The data, which measured trends during the month of May, shows that Apple ranked as the top manufacturer, with 41.9 percent of U.S. smartphone subscribers. Samsung ranked second, with 27.8 percent market share, followed by LG (LGEAF.PK) at 6.5 percent, Motorola (NYSE:MSI) at 6.3 percent, and HTC (HTCXF.PK) at 5.1 percent. Both Apple and Samsung grew slightly from February, with Apple expanding from 41.3 percent market share to 41.9 percent, and Samsung growing from 27.0 percent in February to 27.8 percent market share in May.
Market share divided by smartphone platform shows Google (NASDAQ:GOOG) (NASDAQ:GOOGL) Android holding steady as the top smartphone platform, with 52.1 percent market share, the same percentage as in February. IOS rose slightly from 41.3 percent in February to 41.9 percent in May, and was the only platform to experience growth, while Microsoft’s Windows held steady at 3.4 percent and BlackBerry (NASDAQ:BBRY) fell from 2.9 percent to 2.3 percent.
Facebook (NASDAQ:FB) was the top smartphone app, with 76.4 percent audience reach. It was followed by Google Play at 51.8 percent, YouTube at 51.7 percent, Google Search at 49.2 percent, and Pandora (NYSE:P) Radio at 47.6 percent. The other top apps were Google Maps, Gmail, Instagram, Yahoo Stocks, Facebook Messenger, Yahoo Weather Widget, Apple Maps, Twitter, Google+, and iTunes Radio/iCloud.
The fact that so little changed during the three-month period – with slight growth for Apple and Samsung as OEMs and slight growth for iOS as a platform — reflects the fact that the U.S. is no longer an area with huge potential growth for smartphone manufacturers or platform providers. Each area is in essence a duopoly, with Apple and Samsung dominating market share among manufacturers, and Android and iOS splitting the majority of subscribers between them.
However, worldwide sales and sales potential offer a different picture, and Google recently made headlines with its Android One program to bring affordable smartphones — and the Android operating system — to emerging markets, starting with India. The increasingly global market may shake up the usual pecking order. As CNET reports, an Evercore analyst predicted that while Samsung still leads in global smartphone sales, global sales of Apple’s iPhone will grow 12 percent year-over-year to 35 million units in the second-quarter. That’s compared to the 6 percent growth forecast for Samsung.
Of course, Apple has a long way to go before it can catch up with Samsung, with sales that are currently over double Apple’s. While any discussion of the broader global smartphone market inevitably includes mention of lower and mid-range phones, it was demand for those models that has been weaker. Samsung, however, had 31 percent of the global smartphone market in the first-quarter, reflecting the success of its strategy of offering a variety of devices at different price points, contrasted with Apple’s strategy of offering only one or two high-end models at a time.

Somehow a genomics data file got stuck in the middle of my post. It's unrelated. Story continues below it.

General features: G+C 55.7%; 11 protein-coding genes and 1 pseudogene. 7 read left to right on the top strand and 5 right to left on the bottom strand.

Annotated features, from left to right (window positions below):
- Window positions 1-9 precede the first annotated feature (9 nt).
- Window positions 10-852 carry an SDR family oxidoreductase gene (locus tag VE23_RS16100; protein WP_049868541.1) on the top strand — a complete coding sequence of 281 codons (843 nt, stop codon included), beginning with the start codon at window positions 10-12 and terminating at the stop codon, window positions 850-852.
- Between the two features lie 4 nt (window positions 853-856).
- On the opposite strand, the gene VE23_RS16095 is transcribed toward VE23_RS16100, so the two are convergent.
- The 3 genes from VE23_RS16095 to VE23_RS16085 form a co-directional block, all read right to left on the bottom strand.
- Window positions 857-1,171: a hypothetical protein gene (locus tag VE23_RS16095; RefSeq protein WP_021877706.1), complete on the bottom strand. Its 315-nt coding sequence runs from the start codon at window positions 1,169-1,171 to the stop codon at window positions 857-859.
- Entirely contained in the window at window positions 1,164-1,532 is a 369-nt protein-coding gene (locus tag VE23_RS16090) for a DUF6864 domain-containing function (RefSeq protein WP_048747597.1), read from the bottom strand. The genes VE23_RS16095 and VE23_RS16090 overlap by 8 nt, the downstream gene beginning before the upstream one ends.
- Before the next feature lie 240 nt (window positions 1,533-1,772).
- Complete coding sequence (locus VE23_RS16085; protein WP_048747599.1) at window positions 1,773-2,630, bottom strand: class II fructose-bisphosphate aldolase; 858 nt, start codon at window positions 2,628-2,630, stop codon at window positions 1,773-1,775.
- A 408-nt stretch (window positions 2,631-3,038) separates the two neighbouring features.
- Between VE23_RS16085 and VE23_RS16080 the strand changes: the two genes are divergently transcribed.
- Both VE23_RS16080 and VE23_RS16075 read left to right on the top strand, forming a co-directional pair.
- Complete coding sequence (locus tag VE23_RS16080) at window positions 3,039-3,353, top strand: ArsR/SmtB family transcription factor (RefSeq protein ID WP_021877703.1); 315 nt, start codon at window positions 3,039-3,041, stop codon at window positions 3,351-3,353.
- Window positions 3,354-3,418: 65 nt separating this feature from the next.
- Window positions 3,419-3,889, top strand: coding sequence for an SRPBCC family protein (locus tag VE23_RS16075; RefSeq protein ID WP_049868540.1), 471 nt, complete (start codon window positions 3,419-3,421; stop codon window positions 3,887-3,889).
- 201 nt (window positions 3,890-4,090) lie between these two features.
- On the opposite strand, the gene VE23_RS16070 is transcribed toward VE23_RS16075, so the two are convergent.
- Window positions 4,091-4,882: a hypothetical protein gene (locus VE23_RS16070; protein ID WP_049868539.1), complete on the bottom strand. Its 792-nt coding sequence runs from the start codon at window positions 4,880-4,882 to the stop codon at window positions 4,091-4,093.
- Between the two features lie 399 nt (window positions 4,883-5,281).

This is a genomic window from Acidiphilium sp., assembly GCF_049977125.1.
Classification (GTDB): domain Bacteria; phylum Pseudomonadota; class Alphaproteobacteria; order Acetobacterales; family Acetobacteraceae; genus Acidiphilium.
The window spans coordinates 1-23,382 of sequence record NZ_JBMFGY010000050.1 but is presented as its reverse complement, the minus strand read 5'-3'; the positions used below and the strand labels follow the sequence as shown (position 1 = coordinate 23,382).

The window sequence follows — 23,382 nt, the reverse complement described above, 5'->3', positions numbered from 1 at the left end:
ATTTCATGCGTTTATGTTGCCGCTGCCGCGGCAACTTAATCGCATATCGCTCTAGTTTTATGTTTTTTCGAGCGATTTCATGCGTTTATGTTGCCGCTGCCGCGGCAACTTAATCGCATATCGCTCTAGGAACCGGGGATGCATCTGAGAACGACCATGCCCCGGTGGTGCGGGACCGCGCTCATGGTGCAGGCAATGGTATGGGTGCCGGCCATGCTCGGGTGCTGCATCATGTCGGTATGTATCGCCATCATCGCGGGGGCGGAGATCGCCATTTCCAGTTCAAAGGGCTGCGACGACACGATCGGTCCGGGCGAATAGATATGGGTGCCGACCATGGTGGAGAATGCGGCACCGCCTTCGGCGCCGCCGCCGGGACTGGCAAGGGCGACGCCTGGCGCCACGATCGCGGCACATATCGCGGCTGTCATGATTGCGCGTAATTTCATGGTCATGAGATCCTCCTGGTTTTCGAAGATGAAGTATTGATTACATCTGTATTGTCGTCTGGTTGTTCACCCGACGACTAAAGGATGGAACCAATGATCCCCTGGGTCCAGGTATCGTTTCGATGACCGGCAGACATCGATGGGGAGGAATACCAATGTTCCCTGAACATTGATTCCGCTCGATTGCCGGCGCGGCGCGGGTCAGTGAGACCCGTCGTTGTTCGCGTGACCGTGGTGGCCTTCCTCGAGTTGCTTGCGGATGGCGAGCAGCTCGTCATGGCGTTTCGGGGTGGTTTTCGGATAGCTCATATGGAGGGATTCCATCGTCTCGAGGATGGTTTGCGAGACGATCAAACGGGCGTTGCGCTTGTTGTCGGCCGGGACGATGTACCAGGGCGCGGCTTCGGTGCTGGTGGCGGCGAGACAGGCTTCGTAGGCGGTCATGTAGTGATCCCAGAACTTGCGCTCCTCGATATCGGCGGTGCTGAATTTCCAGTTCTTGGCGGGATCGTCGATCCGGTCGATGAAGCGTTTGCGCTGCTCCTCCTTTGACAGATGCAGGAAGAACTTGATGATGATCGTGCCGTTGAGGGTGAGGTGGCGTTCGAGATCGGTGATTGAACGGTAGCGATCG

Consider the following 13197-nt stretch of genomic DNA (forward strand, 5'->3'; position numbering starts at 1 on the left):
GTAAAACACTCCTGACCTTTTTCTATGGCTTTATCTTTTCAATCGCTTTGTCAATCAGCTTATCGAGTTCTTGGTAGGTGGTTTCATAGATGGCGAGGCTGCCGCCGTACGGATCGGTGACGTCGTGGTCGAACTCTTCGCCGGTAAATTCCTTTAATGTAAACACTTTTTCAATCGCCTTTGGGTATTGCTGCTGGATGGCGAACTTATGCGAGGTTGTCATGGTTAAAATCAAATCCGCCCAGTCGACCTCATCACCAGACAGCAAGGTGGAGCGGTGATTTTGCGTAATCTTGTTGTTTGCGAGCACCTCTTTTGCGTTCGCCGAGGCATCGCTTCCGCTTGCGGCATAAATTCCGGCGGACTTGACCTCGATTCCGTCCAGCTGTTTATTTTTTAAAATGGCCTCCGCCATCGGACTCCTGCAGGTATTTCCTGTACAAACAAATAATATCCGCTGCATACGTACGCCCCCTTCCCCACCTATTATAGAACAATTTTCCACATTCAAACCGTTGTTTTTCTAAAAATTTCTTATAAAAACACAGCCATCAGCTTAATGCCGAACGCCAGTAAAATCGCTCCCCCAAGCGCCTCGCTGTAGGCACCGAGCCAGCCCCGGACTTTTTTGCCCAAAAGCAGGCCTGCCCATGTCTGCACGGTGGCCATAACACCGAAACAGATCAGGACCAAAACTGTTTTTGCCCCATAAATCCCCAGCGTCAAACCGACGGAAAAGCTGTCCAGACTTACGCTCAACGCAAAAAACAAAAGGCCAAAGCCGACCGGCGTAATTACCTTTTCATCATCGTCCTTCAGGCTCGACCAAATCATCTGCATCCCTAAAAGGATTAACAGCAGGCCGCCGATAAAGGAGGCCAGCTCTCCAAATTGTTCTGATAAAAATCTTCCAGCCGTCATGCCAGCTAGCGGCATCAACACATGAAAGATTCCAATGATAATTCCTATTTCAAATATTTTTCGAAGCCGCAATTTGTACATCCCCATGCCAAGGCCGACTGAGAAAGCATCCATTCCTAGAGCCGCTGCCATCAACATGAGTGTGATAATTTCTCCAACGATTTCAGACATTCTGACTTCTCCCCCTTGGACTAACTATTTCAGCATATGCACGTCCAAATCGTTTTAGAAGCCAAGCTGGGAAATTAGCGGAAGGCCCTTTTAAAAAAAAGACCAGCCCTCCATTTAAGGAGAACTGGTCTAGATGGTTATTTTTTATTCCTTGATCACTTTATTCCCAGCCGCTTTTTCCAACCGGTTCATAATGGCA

Anticipation is building around the expected launch of the much-rumored iPhone 6, expected to launch this fall in two sizes larger than the current iPhone models. Samsung also recently launched the mini version of its flagship Galaxy S5, shrinking a traditionally large Android phone as rumors swirl around the possibility of a larger iPhone. It seems that the two top smartphone manufacturers are simply trying to cover all of its bases in developed markets like the U.S., while each taking its unique approach to gaining market share in the global market.
Apple struggled before the iPhone gained traction globally, and it’s not likely that the company, which has always positioned itself to offer premium products (with the sort-of exception of the iPhone 5c), will offer a cheap smartphone for markets like India. It’s more likely that Apple will leverage its HomeKit, HealthKit, CarPlay, and other hardware/software integrated systems, plus its growing international retail presence, to make its ecosystem an attractive choice for consumers in the U.S. and around the world.
Samsung already has an edge in the developing world, with several phones popular in India, but it runs older versions of Android, and Samsung has many competitors, including those who have signed up under the Android One program to manufacture phones that will be automatically updated by Google. Samsung is at a disadvantage, given that it isn’t in control of the operating system powering its hardware, and may even be given less free rein as Google seeks to standardize the Android experience. So while Samsung is in a dominant position now, it will need to differentiate itself with outstanding hardware to stay on top globally or get to the top in the U.S.